Can Eddie Murphy's career be saved? Movie experts offer advice to the three-time box-office loser
Owen Wilson, Eddie Murphy, ...

Talk about Murphy's Law: Eddie Murphy has had one rotten run of luck at the box office lately. In addition to "I Spy"'s lame duck showing (the $70 million action comedy has grossed just $30.9 million since opening Nov. 1), Murphy has also laid eggs with the Robert DeNiro buddy comedy "Showtime" (which brought in a tepid $38 million) and the sci-fi stinker "The Adventures of Pluto Nash" (the $100 million extravaganza made a paltry $4 million). Maybe it's time for the "Dr. Doolittle" star to stop talking to the animals and have a few words with his agent. asked industry professionals what the "Saturday Night Live" alum can do to get back on track.

Forget edgy… for now Sure, Murphy's had three high profile bombs in a row, but before that? Last year's "Dr. Doolittle 2" grossed a snazzy $113 million. "Shrek" and "The Nutty Professor 2" didn't do too shabbily, either. While Murphy made his mark as a trash-talking wise-ass in movies like "Beverly Hills Cop," it may be time to admit a cuddly Eddie is the real draw these days. "The audience that grew up watching him on ‘Saturday Night Live' has gotten older and has kids now, and that has given him a niche when it comes to family entertainment," says casting director Billy Hopkins. And the truth is, his recent buddy comedies haven't been hip enough to appeal to those all-important teen males, who may want a star closer to their own age group instead of a 41-year-old father of 4. To that end, Murphy seems headed in the right direction. He next stars in "Daddy Day Care" (a comedy about an unemployed dad's free-spirited day care center opening May 9), "The Haunted Mansion" (based on Disney's theme ride), and "Shrek 2" (for 2004).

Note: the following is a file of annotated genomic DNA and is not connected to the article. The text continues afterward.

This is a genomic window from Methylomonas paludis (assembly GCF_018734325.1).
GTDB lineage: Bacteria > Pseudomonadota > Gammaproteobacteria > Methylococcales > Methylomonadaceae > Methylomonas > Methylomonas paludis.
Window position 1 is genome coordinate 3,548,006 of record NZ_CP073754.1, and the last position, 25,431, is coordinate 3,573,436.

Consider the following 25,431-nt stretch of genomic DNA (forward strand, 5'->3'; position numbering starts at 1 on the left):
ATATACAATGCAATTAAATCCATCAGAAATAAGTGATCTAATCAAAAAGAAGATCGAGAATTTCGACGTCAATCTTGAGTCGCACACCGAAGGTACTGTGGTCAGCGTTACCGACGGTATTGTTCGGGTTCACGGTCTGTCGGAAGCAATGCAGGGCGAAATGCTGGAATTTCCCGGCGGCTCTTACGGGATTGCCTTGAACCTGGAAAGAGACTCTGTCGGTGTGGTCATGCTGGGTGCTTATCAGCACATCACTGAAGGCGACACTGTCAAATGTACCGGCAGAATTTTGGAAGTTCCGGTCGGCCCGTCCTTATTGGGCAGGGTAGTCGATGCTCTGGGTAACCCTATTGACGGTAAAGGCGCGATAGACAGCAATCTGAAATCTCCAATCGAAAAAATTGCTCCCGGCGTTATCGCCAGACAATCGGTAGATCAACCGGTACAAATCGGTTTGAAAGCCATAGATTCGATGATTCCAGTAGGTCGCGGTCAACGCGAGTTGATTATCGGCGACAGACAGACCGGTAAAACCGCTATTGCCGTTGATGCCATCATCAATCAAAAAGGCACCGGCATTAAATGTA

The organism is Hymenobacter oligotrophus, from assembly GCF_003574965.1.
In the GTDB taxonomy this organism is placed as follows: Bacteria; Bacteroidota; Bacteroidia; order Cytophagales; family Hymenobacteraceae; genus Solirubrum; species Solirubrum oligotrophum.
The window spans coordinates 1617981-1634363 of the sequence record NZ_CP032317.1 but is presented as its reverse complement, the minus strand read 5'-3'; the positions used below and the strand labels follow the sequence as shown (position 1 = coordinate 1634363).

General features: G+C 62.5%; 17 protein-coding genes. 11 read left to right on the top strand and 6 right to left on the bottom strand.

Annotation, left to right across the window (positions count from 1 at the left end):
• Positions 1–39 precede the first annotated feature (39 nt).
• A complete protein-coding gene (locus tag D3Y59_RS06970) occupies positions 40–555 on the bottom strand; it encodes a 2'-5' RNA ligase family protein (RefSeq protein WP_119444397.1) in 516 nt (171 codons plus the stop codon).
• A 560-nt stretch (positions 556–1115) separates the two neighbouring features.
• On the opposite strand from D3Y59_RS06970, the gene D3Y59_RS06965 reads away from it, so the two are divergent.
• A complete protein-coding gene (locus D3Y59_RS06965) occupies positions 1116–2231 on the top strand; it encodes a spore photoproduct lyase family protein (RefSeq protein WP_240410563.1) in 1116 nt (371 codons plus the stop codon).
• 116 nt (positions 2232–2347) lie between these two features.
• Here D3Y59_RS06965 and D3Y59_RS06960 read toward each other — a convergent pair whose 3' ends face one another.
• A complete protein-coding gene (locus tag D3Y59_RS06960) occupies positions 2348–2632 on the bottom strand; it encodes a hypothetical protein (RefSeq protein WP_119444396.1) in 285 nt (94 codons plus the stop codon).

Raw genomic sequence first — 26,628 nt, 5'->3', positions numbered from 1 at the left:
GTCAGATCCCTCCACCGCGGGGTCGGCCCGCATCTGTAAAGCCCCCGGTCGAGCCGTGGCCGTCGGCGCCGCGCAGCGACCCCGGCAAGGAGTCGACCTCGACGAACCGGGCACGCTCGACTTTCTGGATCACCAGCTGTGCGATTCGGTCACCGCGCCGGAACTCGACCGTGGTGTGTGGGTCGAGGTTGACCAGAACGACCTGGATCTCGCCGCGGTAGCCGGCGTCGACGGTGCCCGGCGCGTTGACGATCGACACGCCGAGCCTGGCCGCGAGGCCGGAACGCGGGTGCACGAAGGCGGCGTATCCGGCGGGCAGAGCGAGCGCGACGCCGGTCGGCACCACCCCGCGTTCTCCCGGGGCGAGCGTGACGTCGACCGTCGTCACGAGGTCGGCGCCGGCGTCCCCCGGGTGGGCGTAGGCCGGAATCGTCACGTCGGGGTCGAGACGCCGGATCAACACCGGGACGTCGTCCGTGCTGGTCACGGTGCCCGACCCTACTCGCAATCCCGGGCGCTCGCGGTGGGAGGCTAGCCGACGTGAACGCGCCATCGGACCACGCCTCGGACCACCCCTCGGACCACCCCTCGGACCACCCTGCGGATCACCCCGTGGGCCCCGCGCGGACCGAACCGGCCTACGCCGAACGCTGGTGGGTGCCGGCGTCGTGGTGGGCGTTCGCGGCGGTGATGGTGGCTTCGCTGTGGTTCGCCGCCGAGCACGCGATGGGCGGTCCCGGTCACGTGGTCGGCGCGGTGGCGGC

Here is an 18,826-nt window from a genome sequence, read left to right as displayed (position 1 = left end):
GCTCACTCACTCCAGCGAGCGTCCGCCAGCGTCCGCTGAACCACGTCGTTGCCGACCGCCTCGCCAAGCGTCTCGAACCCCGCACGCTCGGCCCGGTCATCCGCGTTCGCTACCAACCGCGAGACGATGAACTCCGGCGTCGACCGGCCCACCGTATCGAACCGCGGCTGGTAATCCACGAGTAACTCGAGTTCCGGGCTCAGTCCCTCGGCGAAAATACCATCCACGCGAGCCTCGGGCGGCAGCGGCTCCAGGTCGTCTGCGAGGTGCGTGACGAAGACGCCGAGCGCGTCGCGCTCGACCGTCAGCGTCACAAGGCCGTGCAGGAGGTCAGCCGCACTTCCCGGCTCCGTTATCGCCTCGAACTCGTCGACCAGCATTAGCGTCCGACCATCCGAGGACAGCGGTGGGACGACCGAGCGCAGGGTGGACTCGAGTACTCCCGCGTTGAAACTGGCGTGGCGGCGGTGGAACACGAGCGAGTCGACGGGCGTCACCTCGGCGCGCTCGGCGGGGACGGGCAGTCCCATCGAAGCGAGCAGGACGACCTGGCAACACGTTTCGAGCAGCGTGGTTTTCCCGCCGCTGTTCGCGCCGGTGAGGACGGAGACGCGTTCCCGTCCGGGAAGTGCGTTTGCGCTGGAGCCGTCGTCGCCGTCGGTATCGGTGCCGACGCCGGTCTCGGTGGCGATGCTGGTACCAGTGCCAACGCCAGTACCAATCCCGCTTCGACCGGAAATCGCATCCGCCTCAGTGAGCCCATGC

Seek out fresh talent If Murphy isn't content to stick solely with family fare, he should partner up with a hotshot director who can find a novel way to repackage his image. Hey, it worked for Adam Sandler, who's scored a critical, if not commercial, hit with Paul Thomas Anderson's "Punch-Drunk Love." "When a comedic actor takes a chance and pulls it off, it's usually with the director you'd least expect him to work with," says media analyst Gitesh Pandya of "He needs to look for directors with a unique sensibility." Unique, but not serious. Even if Murphy can handle heavy drama, fans don't often line up to see a comedian go deep in a leading role. Just ask Jim Carrey.